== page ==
More on standard interfaces
In my biased opinion, one important consequence of who standard interfaces help is that if you are designing a system that people will be using a lot, one that they will regularly spend a lot of time with, please use a good interface for it no matter how non-standard it has to be. The drawbacks of a non-standard interface are more than made up by the benefits of a good one for the frequent users.
(I'm biased in this because some of the best programs I've used have had radically divergent and peculiar interfaces that were very well tuned for their jobs, and I want to see more of that sort of thing. And frankly it's sad and painful to routinely use a program that could have been so much better if only the designers had been willing to get out of their interface straitjacket.)
That said, a standard initial interface has an important advantage: the more standard your initial interface, the easier it is for people to get started with your program and thus get hooked on it enough to start learning the good stuff. However, this only works if people can do useful things with the initial interface, because otherwise the program's not too attractive in general.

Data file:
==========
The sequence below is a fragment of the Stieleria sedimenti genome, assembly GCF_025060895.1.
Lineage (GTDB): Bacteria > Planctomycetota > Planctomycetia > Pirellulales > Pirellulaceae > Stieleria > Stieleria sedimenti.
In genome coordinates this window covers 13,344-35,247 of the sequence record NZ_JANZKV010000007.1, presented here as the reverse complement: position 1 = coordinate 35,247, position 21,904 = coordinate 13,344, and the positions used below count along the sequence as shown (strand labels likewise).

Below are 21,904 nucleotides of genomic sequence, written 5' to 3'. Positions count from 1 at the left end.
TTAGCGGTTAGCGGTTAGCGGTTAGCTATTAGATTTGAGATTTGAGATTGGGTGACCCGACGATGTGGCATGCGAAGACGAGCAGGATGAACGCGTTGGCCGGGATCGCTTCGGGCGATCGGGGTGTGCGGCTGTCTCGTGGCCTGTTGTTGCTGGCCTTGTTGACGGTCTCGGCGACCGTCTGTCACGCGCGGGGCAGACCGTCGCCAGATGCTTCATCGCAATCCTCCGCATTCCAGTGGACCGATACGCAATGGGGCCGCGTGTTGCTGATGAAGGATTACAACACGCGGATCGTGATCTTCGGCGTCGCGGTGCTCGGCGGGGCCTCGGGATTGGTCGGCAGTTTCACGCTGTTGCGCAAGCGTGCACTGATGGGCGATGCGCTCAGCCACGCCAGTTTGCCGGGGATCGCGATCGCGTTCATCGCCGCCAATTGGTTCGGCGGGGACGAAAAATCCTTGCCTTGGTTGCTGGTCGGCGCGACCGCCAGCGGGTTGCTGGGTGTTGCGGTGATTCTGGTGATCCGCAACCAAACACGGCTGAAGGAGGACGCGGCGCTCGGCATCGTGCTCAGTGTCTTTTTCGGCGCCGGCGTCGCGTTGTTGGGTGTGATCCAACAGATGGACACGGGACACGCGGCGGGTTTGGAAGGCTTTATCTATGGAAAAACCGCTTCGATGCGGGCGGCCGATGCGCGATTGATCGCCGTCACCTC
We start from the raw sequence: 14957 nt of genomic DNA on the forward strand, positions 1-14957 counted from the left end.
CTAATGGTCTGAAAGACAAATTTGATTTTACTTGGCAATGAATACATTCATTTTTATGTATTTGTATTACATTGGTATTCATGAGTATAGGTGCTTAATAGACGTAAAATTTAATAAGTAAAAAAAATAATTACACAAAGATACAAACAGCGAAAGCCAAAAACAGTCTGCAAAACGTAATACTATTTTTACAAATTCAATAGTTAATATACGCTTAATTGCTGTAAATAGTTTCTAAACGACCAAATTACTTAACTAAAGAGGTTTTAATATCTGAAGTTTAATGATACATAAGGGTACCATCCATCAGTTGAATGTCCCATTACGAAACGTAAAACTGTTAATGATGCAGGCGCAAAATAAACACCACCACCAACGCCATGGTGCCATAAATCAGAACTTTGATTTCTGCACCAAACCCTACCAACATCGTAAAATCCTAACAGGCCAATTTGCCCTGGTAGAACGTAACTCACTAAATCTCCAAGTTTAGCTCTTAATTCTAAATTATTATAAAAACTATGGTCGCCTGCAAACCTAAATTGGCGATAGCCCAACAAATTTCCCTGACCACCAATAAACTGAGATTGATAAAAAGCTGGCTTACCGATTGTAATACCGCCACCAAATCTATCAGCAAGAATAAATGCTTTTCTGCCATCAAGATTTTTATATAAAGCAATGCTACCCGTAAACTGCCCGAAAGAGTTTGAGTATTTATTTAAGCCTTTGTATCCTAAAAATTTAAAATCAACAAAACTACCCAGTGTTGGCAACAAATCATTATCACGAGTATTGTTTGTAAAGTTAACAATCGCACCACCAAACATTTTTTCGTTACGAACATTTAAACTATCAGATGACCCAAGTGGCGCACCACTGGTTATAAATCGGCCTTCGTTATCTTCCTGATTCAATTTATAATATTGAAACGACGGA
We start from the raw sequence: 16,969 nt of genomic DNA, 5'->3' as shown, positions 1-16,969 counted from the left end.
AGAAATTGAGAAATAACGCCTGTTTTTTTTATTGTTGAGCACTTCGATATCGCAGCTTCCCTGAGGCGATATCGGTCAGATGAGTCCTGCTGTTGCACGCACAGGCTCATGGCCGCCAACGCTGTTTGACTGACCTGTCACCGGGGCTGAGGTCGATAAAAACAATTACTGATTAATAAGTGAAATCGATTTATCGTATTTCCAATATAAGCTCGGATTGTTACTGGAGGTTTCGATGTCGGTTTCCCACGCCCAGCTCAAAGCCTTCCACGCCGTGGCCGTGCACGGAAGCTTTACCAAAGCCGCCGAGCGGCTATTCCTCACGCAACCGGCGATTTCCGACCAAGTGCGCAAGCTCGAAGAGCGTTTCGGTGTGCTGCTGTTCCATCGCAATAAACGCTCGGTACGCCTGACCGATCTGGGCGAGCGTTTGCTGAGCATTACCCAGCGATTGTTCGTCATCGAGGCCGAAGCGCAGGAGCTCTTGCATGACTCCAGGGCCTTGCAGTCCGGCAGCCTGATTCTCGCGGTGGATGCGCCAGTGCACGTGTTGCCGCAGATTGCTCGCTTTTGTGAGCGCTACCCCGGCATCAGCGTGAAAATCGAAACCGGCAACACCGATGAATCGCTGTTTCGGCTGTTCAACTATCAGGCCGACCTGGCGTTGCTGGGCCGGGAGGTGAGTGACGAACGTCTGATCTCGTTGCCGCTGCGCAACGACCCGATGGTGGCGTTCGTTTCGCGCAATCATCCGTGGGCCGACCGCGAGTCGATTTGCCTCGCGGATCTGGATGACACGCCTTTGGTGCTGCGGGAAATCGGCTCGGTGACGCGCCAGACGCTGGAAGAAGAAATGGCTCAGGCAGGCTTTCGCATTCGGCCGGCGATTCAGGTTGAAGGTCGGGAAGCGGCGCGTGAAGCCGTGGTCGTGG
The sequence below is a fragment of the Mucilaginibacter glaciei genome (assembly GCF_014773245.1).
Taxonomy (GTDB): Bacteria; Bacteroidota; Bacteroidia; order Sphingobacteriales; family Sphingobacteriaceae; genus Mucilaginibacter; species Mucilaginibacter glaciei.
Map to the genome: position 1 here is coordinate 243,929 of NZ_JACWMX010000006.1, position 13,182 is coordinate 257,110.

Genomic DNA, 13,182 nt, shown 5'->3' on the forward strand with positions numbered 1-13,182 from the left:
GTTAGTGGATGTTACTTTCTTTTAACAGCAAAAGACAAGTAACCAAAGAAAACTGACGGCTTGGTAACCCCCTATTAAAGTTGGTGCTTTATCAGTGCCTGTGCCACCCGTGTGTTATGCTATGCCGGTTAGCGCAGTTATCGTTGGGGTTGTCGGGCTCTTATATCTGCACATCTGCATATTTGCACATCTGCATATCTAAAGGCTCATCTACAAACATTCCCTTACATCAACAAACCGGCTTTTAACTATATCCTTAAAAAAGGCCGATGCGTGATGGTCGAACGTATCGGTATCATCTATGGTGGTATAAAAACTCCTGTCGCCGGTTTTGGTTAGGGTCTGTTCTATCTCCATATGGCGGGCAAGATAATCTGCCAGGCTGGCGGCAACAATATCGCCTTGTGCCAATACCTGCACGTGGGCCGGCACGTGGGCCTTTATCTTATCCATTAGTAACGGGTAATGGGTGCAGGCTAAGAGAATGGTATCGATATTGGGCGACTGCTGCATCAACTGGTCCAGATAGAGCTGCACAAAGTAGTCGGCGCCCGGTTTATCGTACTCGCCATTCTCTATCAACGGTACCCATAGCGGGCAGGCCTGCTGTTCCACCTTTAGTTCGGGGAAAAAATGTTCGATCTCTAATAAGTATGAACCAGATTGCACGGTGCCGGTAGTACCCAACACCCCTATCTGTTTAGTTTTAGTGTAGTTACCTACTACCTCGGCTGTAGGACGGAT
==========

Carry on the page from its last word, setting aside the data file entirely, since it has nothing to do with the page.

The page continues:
The flipside of this issue is that if you are designing a system that will be used infrequently or casually, you really need to stick to the standard interface even if a different one would be better. All of which means that it is very important to identify your audience before you start designing things, and then check your assumptions (as you may find that usage patterns are different than what you expected).
(In this modern age of web-based systems, remember that different bits of your overall system may be used by different user groups. For example, consider an internal expense account/claim system; most people submitting claims will be doing so infrequently, but in a big enough organization the people going through and approving them will probably be doing this all the time.)
Comments on this page:Written on 25 June 2008.